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Ice cream at coach’s house and new sticks!


All smiles at our Vassar tournament where we went 4 and 0


Spring 2018 schedule will be released soon!


Marist Women’s Lacrosse








First Week of American College Break Down

Thursday, September 7, 2017

Buona sera! I’ve been meaning to write this post for several days. Tomorrow will mark two weeks as a sophomore at Marist College in Poughkeepsie, NY. Let me tell you… This week went a lot smoother than last week! So here’s the breakdown of my first week at American college.


I had never been so nervous going to classes! I felt like a freshman in high school all over again–unsure of which building to go to, intimidated by the upperclassmen, stressed about where to sit in the classroom.

Socially awkward

This is how I felt all. week. long. My friends and I were asked many times “Are you freshmen?” It shouldn’t feel like an insult, but it does as a non-freshman. Perhaps we’re paranoid, but we think people stare at us. It makes sense for sophomores especially to, because they’ve never seen us before, and they know we aren’t freshmen.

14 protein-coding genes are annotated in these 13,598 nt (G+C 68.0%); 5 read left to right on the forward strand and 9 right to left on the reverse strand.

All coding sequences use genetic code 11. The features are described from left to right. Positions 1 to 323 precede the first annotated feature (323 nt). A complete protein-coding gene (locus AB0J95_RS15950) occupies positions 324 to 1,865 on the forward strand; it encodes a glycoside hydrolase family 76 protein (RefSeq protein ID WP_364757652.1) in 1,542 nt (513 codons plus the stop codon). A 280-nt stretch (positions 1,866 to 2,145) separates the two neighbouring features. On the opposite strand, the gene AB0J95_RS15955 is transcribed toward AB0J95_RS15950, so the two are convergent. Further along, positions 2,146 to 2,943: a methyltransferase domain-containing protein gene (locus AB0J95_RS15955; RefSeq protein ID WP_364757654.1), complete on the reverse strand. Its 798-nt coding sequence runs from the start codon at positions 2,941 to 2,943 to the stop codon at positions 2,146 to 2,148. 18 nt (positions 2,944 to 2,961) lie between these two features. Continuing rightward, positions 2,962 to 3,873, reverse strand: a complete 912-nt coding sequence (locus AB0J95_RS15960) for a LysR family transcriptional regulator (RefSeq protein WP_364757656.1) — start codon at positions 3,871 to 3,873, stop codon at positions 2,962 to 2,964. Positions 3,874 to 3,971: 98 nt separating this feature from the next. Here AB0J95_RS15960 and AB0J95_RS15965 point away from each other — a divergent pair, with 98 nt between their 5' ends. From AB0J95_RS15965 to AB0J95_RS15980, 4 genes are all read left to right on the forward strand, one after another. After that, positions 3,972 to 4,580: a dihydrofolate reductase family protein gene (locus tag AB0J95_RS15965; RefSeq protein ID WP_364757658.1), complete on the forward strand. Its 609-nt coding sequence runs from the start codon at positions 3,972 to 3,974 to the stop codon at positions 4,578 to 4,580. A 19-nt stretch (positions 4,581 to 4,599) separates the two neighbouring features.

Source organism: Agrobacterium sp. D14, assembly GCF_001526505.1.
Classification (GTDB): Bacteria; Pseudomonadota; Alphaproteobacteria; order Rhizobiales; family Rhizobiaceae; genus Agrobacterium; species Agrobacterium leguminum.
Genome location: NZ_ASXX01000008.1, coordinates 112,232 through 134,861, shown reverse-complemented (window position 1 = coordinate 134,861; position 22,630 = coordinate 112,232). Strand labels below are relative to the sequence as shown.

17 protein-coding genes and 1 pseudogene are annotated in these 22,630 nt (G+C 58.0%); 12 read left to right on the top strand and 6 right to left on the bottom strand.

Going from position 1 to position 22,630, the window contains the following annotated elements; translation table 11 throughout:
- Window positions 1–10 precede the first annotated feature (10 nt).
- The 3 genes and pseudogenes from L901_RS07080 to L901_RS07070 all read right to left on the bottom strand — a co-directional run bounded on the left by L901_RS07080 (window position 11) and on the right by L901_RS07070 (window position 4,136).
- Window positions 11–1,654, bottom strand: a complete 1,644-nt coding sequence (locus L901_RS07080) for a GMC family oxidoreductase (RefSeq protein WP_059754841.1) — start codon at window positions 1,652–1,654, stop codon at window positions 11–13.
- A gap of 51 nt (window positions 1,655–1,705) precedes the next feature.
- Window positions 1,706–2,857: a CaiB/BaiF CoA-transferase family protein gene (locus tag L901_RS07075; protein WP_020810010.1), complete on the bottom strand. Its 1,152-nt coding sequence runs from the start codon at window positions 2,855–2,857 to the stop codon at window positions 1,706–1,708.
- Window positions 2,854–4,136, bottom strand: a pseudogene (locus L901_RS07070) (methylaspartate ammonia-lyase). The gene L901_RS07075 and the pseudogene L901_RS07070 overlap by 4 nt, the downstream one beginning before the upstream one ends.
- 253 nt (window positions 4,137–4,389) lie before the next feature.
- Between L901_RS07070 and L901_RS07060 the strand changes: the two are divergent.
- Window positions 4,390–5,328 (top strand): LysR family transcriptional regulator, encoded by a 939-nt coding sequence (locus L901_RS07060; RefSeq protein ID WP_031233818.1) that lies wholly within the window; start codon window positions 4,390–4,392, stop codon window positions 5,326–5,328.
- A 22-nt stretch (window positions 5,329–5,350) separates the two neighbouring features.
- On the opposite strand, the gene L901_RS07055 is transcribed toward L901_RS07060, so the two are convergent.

In my classes, it seemed as though everyone knew each other. They’d say hi to one another, ask how last night was at Darby’s or whatever bar it was depending on the day, get in each other’s Snapchats. Meanwhile I sat in between strangers staring blankly at my planner or notebook.


Yes, the American college academic system differs greatly from the Italian college academic system. There are a lot more smaller assignments spread out over time. Using my syllabi for all five classes to color coordinate into my planner was a good two hours of stress/panic. The best strategy? TURN SOMETHING IN & HOPE YOU PASS.

Tackling the gym

It’s nerve racking dead lifting 25 pounds when the cute guy next to you dead lifts 4 times that. It’s also nerve racking trying to exercise surrounded by division I athletes. I plugged in my Taylor Swift and focused on my workout. Now I know I can survive going to the gym even during its busiest hours.

One swipe/week

I have the smallest meal plan available at Marist; therefore, I get one swipe a week (one meal a week unless I get creative with tupperware). The dining hall is a great place to meet friends. Unfortunately, I miss out on that opportunity.

The plus side?

I find rides to the nearby grocery stores and cook my own food. That’s helped me eat healthy!

Co-ed environment

Take me back to Emma Willard?

Social scene

Marist is strictly a bar school. You have to be 21 to get in. I don’t have a fake ID, so I haven’t experienced the bar scene. Although there’s a tinge of FOMO (fear of missing out), I’m hoping to find more people on campus who prefer to stay in.